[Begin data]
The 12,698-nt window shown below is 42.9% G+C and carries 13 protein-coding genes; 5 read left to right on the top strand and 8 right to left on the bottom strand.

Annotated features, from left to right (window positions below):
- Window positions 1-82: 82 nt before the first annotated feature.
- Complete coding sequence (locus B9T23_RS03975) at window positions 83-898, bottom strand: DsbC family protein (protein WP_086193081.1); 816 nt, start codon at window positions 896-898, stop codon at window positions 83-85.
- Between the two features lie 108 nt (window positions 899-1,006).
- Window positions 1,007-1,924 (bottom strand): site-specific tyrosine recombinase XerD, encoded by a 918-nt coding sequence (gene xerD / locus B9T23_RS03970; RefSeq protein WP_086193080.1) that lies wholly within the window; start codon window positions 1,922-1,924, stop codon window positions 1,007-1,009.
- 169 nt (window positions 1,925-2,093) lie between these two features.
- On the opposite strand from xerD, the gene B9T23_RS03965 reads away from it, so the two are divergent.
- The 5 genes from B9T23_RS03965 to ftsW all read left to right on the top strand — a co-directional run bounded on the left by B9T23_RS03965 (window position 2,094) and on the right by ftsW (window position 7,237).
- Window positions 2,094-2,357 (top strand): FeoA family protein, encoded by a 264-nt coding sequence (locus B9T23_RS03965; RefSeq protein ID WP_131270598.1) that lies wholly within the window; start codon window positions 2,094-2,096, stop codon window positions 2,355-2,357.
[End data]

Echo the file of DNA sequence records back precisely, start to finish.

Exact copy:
The 12,698-nt window shown below is 42.9% G+C and carries 13 protein-coding genes; 5 read left to right on the top strand and 8 right to left on the bottom strand.

Annotated features, from left to right (window positions below):
- Window positions 1-82: 82 nt before the first annotated feature.
- Complete coding sequence (locus B9T23_RS03975) at window positions 83-898, bottom strand: DsbC family protein (protein WP_086193081.1); 816 nt, start codon at window positions 896-898, stop codon at window positions 83-85.
- Between the two features lie 108 nt (window positions 899-1,006).
- Window positions 1,007-1,924 (bottom strand): site-specific tyrosine recombinase XerD, encoded by a 918-nt coding sequence (gene xerD / locus B9T23_RS03970; RefSeq protein WP_086193080.1) that lies wholly within the window; start codon window positions 1,922-1,924, stop codon window positions 1,007-1,009.
- 169 nt (window positions 1,925-2,093) lie between these two features.
- On the opposite strand from xerD, the gene B9T23_RS03965 reads away from it, so the two are divergent.
- The 5 genes from B9T23_RS03965 to ftsW all read left to right on the top strand — a co-directional run bounded on the left by B9T23_RS03965 (window position 2,094) and on the right by ftsW (window position 7,237).
- Window positions 2,094-2,357 (top strand): FeoA family protein, encoded by a 264-nt coding sequence (locus B9T23_RS03965; RefSeq protein ID WP_131270598.1) that lies wholly within the window; start codon window positions 2,094-2,096, stop codon window positions 2,355-2,357.